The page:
April 19, 2002
Guess what? Exercise is good for you. Okay, you already knew that. But what is news is that any type of aerobic exercise, of any frequency or duration, measurably reduces blood pressure, according to a study by Jiang He, associate professor of epidemiology and medicine, that appears in this month's Annals of Internal Medicine.
"The data confirms what we've known all along," said He. "Any level of activity is good for the heart and can have long-term benefits for health. This is an inexpensive way to prevent or reduce high blood pressure, and could help some people get off the medicines they use to control the condition."
The study is based on a meta-analysis of 54 randomized, controlled clinical trials that included a total of 2,419 participants. The subjects were at least 18 years old and had previously been sedentary. They participated in aerobic exercise programs of at least two weeks that involved walking, jogging, bicycling or swimming. Although all of the studies analyzed were published in English, they include trials conducted in Europe, Asia, Africa, Australia and New Zealand.
Blood pressure was shown to go down whether the subjects started with normal blood pressure or high blood pressure, whether they were normal weight or overweight, and no matter what their gender or ethnicity. All frequencies, intensities and types of aerobic exercise lowered blood pressure. It didn't even matter if the subjects lost weight in the process. It was necessary, however, to continue exercising in order to maintain lower blood pressure.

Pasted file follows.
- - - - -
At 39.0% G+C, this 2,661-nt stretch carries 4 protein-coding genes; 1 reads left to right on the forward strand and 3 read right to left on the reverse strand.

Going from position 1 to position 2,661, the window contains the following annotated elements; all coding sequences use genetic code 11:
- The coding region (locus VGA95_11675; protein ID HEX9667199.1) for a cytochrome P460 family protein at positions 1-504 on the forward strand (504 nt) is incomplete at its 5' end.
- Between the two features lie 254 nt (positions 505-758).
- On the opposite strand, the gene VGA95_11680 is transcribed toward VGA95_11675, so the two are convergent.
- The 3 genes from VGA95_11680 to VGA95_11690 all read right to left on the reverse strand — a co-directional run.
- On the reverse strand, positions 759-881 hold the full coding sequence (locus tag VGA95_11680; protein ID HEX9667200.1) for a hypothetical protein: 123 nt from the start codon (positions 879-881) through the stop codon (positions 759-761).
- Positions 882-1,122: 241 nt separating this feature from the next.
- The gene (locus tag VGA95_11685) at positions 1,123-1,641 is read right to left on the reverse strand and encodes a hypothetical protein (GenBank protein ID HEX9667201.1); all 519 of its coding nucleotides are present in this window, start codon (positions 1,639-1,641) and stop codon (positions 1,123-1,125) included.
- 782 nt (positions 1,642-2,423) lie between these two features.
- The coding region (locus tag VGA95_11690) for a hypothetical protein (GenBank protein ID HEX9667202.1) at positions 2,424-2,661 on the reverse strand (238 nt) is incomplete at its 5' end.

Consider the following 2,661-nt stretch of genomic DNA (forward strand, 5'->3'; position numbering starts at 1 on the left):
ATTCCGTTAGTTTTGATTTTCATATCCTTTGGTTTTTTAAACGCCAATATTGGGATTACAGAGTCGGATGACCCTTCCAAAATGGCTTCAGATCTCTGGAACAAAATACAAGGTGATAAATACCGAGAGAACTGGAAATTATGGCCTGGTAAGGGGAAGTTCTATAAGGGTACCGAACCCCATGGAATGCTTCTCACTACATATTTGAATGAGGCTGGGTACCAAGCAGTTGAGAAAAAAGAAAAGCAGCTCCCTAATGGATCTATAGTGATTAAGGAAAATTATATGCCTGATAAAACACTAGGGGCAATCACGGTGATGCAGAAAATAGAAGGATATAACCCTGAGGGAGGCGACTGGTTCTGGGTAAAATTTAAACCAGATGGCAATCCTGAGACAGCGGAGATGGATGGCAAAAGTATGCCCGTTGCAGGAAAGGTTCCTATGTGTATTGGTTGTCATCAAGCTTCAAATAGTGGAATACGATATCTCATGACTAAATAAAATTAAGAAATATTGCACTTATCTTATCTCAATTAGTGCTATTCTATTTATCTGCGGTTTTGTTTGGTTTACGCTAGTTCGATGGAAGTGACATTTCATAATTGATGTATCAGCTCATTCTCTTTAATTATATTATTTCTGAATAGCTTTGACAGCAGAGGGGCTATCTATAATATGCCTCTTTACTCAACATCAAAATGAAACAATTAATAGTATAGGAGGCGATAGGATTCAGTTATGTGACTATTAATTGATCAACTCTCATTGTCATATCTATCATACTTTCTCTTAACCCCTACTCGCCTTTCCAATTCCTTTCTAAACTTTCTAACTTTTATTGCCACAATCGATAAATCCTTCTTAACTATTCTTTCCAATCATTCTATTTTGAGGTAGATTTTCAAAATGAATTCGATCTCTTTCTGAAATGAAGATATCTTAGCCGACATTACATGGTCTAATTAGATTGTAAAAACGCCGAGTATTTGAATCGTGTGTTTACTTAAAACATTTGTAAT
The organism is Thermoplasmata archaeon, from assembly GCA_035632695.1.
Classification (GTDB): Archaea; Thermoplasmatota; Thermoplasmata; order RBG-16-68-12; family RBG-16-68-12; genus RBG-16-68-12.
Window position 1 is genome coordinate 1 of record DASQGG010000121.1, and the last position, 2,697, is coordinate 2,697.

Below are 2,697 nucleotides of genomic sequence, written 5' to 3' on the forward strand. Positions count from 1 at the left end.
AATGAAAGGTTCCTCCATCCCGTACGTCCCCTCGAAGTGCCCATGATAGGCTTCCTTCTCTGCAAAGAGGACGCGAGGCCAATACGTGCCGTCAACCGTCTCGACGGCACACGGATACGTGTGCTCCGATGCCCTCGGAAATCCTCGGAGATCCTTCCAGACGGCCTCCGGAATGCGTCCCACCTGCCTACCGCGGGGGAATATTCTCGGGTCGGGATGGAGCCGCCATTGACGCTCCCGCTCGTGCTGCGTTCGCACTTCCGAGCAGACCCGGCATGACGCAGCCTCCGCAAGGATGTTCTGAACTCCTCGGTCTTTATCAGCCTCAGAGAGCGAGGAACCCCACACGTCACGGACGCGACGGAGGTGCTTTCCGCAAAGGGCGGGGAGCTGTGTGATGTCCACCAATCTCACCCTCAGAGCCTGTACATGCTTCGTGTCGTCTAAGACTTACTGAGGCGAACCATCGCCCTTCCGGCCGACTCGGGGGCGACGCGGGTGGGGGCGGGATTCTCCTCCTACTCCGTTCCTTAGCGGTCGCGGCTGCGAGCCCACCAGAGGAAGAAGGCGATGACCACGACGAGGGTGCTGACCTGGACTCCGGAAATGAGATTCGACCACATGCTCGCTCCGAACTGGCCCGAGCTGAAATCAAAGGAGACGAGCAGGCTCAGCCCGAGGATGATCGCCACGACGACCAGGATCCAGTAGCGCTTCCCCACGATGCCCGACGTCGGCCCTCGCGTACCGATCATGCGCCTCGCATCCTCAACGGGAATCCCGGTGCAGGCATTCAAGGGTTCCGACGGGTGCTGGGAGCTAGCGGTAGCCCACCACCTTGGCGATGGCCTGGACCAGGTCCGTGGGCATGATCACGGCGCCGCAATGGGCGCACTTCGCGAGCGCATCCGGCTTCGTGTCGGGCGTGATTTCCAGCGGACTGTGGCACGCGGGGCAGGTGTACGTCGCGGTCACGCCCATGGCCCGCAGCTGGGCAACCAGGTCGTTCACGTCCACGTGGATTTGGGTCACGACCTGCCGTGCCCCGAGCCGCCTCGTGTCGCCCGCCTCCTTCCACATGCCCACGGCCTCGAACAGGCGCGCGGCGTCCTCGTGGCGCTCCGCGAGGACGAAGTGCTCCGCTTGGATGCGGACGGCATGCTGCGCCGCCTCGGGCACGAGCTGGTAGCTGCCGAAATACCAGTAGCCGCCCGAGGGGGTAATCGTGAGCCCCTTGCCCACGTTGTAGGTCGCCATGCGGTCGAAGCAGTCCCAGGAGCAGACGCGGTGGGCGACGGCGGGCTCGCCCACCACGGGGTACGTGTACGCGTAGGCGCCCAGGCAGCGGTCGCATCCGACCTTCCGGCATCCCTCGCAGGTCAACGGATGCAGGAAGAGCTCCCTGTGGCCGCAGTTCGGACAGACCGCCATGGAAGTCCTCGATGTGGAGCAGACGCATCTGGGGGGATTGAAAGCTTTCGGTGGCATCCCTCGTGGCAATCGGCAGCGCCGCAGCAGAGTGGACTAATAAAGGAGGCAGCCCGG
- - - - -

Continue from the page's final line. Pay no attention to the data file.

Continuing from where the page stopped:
The overall pooled net effect of aerobic exercise on blood pressure was a reduction of systolic blood pressure by 3.84 mm Hg and diastolic blood pressure by 2.58 mm Hg. This is significant because previous studies have shown that a decrease of as little as 2 mm Hg in mean population diastolic blood pressure could significantly reduce the risk of cardiovascular diseases associated with elevated blood pressure.
High blood pressure, which currently affects almost 50 million Americans, is a major risk factor for stroke, coronary heart disease, heart failure and kidney disease. So the results of the study have implications for individuals who want to reduce their blood pressure, but they also have broader public-health implications.
The prescription of exercise along with or instead of medication could significantly reduce incidence and mortality from cardiovascular disease, which has long been the leading cause of death in the United States and necessitates hundreds of billions of dollars in expenditures each year. Of course, the results of the study weren't exactly a surprise.
Several recent clinical trials have demonstrated that exercise reduces blood pressure. But the value of pooling together the results from a large number of trials allowed for more precise and definite information about exercise-related reduction in blood pressure, in the population at large and among different subgroups. What's significant about the study is that it shows how universal that reduction is and how little exercise is needed to bring it about.
He's coauthors on the study include Seamus Whelton, an undergraduate student at Princeton University, and Ashley Chin and Xue Xin, graduate students at Tulane's School of Public Health and Tropical Medicine.
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